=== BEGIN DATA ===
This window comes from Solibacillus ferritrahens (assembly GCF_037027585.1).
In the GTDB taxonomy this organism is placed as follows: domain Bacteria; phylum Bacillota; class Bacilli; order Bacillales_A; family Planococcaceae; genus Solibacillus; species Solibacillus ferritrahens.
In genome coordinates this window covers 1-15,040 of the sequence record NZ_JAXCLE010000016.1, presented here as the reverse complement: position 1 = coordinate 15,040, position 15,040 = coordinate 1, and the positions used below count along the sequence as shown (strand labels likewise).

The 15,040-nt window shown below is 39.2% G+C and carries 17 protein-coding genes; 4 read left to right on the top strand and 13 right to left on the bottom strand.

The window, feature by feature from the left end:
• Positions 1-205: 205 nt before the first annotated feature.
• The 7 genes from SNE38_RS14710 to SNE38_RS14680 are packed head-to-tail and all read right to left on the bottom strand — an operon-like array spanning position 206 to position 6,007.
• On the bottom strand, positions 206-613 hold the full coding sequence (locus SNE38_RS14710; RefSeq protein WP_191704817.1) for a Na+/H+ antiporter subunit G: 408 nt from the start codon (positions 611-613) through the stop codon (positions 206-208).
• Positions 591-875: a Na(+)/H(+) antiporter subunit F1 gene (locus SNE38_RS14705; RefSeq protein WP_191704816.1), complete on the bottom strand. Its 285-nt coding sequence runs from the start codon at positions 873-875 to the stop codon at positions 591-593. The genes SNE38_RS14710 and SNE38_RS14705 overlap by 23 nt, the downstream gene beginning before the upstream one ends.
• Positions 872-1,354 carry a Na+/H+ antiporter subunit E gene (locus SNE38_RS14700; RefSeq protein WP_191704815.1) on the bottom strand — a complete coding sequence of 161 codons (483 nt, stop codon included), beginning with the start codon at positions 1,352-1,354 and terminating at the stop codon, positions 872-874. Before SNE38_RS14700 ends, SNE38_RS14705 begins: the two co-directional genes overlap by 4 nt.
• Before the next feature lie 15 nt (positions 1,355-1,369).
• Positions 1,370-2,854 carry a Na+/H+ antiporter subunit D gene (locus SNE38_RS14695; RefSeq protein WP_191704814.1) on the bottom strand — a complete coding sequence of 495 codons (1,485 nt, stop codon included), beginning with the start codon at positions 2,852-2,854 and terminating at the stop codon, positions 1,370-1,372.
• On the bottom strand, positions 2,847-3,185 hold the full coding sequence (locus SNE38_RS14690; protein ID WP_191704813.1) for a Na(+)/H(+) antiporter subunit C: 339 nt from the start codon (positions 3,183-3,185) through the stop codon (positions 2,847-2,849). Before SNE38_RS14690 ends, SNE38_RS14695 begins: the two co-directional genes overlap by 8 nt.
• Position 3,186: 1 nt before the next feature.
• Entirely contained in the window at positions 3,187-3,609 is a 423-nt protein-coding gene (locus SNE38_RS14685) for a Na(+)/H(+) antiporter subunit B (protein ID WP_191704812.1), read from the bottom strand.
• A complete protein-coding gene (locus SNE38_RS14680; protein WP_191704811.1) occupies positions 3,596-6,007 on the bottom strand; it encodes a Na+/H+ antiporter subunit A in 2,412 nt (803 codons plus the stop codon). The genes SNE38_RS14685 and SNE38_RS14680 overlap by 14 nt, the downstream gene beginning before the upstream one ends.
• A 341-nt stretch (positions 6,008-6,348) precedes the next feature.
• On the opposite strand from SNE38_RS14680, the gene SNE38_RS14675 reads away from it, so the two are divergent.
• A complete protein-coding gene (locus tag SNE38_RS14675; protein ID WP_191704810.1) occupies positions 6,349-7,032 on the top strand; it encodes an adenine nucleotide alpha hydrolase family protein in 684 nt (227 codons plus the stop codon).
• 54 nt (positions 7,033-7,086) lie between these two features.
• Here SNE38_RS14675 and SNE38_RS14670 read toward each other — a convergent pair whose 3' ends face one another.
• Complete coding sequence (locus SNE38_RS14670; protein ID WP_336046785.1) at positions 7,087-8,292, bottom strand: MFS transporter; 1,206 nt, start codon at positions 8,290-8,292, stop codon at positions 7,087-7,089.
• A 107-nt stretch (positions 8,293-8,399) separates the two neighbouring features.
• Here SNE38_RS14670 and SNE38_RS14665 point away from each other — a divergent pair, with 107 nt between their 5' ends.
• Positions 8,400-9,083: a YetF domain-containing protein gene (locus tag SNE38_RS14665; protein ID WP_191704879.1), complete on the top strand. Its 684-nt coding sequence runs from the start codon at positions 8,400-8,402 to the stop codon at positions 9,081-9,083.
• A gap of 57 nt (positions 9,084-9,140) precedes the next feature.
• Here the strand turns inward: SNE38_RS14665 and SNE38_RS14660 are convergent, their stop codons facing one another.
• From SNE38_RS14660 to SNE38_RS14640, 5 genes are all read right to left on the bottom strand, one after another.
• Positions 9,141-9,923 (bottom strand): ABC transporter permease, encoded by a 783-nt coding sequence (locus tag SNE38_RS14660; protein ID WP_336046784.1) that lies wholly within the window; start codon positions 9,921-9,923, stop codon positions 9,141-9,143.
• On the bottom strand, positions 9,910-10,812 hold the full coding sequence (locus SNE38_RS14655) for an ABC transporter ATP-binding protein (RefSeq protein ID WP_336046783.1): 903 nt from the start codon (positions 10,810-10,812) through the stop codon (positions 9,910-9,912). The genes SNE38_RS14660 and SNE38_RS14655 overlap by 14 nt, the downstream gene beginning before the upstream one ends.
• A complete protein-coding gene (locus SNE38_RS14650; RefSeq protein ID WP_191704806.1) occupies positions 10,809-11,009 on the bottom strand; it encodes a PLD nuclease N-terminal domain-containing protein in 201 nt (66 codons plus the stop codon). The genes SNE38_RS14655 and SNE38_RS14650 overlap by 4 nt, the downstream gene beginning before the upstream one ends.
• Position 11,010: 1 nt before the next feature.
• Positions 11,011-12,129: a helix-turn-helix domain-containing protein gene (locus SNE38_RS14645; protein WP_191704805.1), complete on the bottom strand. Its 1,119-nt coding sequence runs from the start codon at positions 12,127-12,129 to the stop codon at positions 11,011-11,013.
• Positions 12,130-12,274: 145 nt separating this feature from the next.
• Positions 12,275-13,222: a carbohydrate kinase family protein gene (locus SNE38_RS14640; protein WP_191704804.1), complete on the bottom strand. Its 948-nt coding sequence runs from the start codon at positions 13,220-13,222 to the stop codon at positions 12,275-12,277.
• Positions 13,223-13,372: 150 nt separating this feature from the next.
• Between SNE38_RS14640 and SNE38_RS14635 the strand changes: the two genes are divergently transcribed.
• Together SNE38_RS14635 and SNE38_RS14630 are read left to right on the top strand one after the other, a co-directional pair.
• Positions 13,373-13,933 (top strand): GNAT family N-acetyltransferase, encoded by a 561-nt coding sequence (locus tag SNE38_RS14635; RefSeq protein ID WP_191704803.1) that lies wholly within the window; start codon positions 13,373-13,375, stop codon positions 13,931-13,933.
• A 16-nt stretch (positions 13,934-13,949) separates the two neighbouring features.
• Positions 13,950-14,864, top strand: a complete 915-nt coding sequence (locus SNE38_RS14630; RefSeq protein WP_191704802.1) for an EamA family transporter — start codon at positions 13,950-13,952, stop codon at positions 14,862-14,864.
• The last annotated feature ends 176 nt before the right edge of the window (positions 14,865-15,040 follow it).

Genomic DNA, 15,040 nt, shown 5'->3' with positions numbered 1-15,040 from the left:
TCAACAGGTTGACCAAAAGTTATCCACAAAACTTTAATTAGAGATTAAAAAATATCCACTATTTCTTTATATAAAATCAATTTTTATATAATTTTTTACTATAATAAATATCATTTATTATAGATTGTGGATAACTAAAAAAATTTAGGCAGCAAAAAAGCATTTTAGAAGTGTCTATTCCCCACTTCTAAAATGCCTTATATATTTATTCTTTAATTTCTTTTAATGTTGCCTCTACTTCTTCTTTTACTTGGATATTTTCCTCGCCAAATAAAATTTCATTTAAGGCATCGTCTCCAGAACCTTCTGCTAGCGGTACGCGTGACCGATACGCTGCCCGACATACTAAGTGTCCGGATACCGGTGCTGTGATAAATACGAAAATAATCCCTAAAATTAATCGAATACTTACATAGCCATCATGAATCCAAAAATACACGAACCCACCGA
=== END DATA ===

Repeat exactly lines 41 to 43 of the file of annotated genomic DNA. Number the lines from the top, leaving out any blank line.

• Positions 13,950-14,864, top strand: a complete 915-nt coding sequence (locus SNE38_RS14630; RefSeq protein WP_191704802.1) for an EamA family transporter — start codon at positions 13,950-13,952, stop codon at positions 14,862-14,864.
• The last annotated feature ends 176 nt before the right edge of the window (positions 14,865-15,040 follow it).

Genomic DNA, 15,040 nt, shown 5'->3' with positions numbered 1-15,040 from the left: